This powerful, tragic movie is hard to forget. Odd Man Out tells the story of Johnny McQueen (James Mason), an IRA chief in Northern Ireland. Please note that those things some call spoilers are abundant.
McQueen was sentenced to 17 years for robbery but broke out. Now he has planned to rob a mill to steal money for the cause. He leads three other men and things go wrong. He shoots and kills a clerk and is shot himself. During the chaotic escape he falls from the getaway car and is left on the street. He is seriously injured and probably is bleeding to death. All that evening and into the cold night, increasingly dazed and weak, he struggles to find someplace to rest.
Odd Man Out is really two stories. One is McQueen's. The other is that of Kathleen Sullivan (Kathleen Ryan), the young woman who loves him and is determined to find and save him. She knows he's terribly hurt and that he'll be hanged if he is caught. She won't let that happen. Despite her Catholic faith and the sympathetic counsel of her elderly priest, she'll shoot Johnny and then herself if she must.
Those Johnny McQueen encounters during the sleeting night may want to help him or may want the reward for his capture, but none want to give him shelter. A prosperous, fat madam welcomes Johnny's team and learns where they left Johnny. Then she turns them in and listens as they're shot down in front of her establishment. Two sisters find Johnny lying in the road and take him into their house. They bandage him but cannot keep him, and send him out again into the rain. A crazed painter (Robert Newton), finds him in a bar and takes him to his studio, where he wants to paint the dying face. All the while the police are slowly narrowing their search.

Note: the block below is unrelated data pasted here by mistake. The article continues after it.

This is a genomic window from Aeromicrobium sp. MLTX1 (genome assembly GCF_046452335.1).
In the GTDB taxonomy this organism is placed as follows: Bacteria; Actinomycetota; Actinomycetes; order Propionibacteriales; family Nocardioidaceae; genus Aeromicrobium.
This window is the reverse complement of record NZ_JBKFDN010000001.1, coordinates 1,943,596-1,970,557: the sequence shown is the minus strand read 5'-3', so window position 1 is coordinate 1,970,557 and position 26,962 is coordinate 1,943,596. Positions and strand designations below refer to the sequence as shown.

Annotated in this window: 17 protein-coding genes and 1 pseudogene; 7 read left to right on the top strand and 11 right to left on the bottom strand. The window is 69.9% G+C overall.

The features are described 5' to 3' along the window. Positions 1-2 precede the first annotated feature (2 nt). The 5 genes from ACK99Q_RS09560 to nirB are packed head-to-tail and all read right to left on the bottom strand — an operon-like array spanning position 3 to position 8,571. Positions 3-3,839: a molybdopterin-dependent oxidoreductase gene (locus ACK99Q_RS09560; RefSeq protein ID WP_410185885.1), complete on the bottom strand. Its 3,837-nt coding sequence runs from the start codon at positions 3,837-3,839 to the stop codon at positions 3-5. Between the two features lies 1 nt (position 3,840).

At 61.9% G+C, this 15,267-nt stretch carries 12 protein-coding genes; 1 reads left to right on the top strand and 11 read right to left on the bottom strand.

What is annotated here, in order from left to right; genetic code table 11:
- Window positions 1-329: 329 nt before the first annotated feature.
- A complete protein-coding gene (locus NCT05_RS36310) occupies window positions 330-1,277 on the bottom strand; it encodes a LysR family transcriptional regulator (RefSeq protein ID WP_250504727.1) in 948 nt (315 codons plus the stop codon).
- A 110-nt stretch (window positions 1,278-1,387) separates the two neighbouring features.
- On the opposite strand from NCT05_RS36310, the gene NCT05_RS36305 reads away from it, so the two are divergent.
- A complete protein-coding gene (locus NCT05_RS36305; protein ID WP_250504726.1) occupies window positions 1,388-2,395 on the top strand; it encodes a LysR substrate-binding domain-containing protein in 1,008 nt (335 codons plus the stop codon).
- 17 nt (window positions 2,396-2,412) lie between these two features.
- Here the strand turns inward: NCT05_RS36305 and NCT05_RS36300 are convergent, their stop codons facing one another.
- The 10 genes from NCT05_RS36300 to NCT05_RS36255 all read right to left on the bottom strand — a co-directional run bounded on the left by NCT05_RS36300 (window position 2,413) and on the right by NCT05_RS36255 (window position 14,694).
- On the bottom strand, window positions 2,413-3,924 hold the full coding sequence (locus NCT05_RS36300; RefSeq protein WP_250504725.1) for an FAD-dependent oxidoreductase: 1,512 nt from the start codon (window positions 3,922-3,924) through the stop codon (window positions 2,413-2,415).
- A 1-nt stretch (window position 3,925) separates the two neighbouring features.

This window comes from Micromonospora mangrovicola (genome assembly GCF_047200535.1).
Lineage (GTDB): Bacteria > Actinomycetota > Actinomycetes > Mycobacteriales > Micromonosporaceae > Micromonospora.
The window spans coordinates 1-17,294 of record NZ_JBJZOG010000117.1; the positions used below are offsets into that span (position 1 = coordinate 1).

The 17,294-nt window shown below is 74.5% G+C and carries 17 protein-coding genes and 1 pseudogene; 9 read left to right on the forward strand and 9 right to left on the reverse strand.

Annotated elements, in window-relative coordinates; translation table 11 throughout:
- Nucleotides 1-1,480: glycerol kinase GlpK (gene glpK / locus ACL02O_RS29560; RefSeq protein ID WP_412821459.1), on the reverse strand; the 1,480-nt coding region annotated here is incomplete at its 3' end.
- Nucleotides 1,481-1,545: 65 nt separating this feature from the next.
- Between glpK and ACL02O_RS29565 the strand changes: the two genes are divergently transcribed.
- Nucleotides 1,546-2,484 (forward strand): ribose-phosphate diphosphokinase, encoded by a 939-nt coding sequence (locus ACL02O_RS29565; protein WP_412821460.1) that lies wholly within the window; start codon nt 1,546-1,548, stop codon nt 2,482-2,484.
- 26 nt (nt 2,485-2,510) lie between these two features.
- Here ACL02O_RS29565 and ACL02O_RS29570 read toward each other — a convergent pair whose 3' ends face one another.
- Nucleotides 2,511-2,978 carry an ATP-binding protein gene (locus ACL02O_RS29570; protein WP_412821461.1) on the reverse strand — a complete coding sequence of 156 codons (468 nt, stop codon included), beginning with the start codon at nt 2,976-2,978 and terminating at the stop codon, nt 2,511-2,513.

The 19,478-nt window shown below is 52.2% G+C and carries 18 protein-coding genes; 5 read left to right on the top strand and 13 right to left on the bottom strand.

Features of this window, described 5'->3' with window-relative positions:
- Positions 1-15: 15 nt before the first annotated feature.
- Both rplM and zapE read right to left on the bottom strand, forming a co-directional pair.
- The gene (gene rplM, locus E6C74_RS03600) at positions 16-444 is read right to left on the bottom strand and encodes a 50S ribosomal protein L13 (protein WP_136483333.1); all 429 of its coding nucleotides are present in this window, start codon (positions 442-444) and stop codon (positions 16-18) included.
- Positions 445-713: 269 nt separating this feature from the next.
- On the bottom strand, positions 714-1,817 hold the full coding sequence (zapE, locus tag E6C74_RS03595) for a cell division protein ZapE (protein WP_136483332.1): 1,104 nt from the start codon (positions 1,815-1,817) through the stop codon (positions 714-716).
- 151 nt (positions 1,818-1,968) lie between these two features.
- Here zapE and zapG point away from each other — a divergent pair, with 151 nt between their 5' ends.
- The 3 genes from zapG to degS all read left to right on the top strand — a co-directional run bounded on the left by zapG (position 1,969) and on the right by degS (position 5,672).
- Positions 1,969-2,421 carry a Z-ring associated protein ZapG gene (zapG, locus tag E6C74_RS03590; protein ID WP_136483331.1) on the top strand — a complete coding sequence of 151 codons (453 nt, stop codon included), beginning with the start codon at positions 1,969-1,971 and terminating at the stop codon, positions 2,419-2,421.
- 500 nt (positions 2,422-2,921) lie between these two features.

At last Kathleen finds him. Johnny is so dazed and weak he can only know that he is with her now and is safe while she holds him. As they stand against an iron fence, police with flashlights move toward them. Kathleen has a gun, but she finds she cannot use it to take Johnny's life and then her own. So she does what she must. She fires two shots, knowing the police will shoot down both of them.
So is this director Carol Reed's attempt in 1947 to tell a story of redemption or the power of love or the fragile strands humans rely upon? Who knows? I'm not comfortable analyzing a film like Odd Man Out. All I know is that it is bleak, sad and that I’m grateful I saw it.